Size up your options

Dan Martindale, sizing, water heater, Andrews Water Heaters
Dan Martindale

Correct sizing is a fundamental requirement for energy efficient systems. But with an array of products on the market, selecting the correct one is a challenge. Dan Martindale offers advice on finding and sizing the right water heater for your project.

Industry veterans will remember the days when there were just a handful of water heaters on the market, and when new equipment had to be sized using lengthy manual calculations. Digital tools are now available to help the specifier reduce the time required, but this is offset by the large range of products available.

Where to start is often the time-consuming question that needs answering. What’s more, products will only work at maximum efficiency if the overall system is sized and integrated correctly, so it’s crucial to get this right.

Larger plants have a greater capital outlay and are trickier to install, so avoiding oversizing will save customers time and money upfront. They also use more energy, even if the demand for hot water is not there, landing the end user with more expensive bills.

However, just by following a few simple steps, it’s easy to strike the balance between output and efficiency, resulting in a happier customer.

1. Scope out the premises

A recommended starting point is to consider the type of building and its usage, as this will impact the demand. For example, the peak periods in a hotel may be considerably different to a nursing home and, as such, require a different approach. Most hotels experience an uptake in water consumption between 7-10AM and 4-7PM when guests are getting up or preparing for their evening out. Conversely, residents in a nursing home are more likely to use washing facilities throughout the day, depending on when care staff are on shift.

On a retrofit job, where the water heater will fit into the existing heating system is an important factor. Will it be the primary heating product, or will it supplement other technology such as combined heat and power (CHP)?

Some models, such as COMBIflo even have space heating capabilities, so it makes sense to factor this into product selection.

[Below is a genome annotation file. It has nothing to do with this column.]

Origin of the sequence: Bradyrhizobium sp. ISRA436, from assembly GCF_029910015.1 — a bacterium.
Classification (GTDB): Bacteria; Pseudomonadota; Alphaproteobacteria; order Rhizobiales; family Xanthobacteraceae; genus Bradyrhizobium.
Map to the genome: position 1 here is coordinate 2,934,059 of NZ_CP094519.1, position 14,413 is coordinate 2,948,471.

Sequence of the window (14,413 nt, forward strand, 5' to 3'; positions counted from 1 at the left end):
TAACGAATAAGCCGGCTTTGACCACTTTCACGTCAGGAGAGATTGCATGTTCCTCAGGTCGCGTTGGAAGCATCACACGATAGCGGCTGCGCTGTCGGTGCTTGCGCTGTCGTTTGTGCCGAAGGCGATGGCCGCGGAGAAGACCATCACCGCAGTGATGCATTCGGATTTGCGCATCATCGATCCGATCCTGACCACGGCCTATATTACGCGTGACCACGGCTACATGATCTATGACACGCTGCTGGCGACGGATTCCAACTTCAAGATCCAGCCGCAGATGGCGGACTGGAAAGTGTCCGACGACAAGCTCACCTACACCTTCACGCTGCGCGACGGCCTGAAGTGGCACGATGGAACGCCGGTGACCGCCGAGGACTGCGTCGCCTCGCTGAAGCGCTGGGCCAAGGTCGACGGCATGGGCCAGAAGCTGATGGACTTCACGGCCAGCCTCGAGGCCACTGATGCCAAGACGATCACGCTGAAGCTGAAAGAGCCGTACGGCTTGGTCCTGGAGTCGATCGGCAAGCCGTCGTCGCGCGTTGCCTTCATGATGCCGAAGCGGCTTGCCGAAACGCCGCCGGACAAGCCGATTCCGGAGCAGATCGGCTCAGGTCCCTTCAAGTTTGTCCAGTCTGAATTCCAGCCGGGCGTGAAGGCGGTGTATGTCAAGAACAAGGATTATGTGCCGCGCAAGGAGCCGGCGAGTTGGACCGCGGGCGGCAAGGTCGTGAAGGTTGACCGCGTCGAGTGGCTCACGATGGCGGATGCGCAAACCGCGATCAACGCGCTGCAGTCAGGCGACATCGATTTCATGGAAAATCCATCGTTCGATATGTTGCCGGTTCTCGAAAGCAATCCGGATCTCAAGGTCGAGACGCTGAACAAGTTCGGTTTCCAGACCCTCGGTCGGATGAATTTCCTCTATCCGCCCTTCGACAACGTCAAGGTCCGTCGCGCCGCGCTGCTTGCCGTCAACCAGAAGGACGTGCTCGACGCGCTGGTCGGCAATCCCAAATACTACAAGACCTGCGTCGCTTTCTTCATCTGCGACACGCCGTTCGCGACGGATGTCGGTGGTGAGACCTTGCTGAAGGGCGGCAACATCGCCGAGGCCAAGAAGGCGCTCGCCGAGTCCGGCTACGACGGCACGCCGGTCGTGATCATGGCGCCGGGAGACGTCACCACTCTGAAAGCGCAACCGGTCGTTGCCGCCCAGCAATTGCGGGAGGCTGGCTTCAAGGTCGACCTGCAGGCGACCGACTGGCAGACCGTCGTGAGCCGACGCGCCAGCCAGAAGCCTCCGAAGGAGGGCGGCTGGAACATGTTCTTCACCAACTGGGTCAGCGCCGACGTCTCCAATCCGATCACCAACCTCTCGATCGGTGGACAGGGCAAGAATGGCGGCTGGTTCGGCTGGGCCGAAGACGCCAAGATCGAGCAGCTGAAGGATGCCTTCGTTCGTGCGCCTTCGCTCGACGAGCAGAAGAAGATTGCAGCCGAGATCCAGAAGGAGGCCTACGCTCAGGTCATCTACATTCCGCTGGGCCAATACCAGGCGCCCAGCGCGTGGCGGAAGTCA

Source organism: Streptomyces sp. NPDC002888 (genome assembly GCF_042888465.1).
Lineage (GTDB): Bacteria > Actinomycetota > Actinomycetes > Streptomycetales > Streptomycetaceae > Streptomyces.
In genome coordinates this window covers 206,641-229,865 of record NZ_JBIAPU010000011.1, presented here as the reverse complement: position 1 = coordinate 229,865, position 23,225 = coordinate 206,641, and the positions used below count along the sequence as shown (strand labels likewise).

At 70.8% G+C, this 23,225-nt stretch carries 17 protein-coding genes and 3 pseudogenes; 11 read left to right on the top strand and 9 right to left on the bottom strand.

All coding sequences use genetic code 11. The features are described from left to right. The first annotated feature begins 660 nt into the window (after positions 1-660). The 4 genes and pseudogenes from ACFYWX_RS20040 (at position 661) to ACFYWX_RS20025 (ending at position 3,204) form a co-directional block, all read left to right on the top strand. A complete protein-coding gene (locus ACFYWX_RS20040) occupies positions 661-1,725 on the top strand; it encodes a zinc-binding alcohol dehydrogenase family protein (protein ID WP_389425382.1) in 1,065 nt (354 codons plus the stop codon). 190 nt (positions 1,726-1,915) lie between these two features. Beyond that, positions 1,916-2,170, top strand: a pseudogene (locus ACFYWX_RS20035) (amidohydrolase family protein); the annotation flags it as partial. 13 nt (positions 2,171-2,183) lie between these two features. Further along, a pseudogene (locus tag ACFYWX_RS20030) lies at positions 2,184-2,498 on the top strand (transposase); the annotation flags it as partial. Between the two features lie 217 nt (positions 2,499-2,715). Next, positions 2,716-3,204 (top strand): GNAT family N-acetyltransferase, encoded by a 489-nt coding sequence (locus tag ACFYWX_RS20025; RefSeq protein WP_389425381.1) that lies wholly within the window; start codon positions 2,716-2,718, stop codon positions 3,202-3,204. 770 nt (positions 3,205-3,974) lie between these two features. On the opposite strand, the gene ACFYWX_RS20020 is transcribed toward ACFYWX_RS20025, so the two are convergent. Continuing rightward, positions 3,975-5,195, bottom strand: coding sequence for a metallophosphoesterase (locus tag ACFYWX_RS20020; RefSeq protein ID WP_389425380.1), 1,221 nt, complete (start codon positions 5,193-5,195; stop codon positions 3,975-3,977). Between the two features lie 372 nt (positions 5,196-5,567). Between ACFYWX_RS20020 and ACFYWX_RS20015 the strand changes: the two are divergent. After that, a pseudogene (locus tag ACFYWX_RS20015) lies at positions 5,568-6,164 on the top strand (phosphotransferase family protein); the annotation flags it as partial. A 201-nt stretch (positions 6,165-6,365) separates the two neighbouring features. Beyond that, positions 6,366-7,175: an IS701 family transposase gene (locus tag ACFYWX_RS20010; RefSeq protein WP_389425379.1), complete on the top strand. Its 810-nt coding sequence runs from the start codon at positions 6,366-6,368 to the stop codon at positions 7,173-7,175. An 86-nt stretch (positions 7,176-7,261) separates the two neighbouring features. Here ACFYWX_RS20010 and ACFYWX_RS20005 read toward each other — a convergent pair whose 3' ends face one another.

2. Assess demand

Dan Martindale, sizing, water heater, Andrews Water Heaters
Sizing has come a long way since the days of manual calculations, and getting it right is paramount.

The next step is to establish the details, such as number of demand points, outlet temperature, required flow rates, basin capacity, length of the peak period and number of fills during this time. These factors dictate the size and type of water heater best suited to job. For customer satisfaction, it is imperative that the products installed are powerful enough to achieve the desired flow rate and temperature – otherwise the customer will complain that their new equipment ‘doesn’t work’.

3. Select the product

After this, specifiers should consider how many units the customer wishes to have. In commercial applications where hot water supply is business-critical (such as a hotel) we would recommend installing more than one water heater. Compared with one piece of equipment with a higher output, multiple units ensure a level of continuity of supply. Of course, the amount of plant space available would also dictate the quantity of units a building can accommodate.

The type of water heater is also a consideration here: is the building supplied by natural gas or does it use LPG? Does the customer want a condensing or non-condensing model? The answer to the latter question is usually a no-brainer, as condensing water heaters offer better energy performance, providing the customer with more manageable running costs.

4. Consider storage and recovery

Finally, we come to recovery rates and built-in storage. When only a small amount of hot water is needed each time, in-built storage in a direct-fired gas water heater can supply this without firing up the water heater. Stored water also provides the initial supply of hot water when demand is high. However, if peak periods are close together, we would, depending on the time between them, recommend sizing is for a water heater with recovery in mind only.

Sizing has come a long way since the days of manual calculations. Incorrectly specified equipment can hinder the efficiency and reliability of the overall system, so it is in manufacturers’ interests to provide as much guidance as possible. After all, sizing equipment right will get a project off to a good start to benefit both consultants and customers.

Dan Martindale, is sales director at Andrews Water Heaters.

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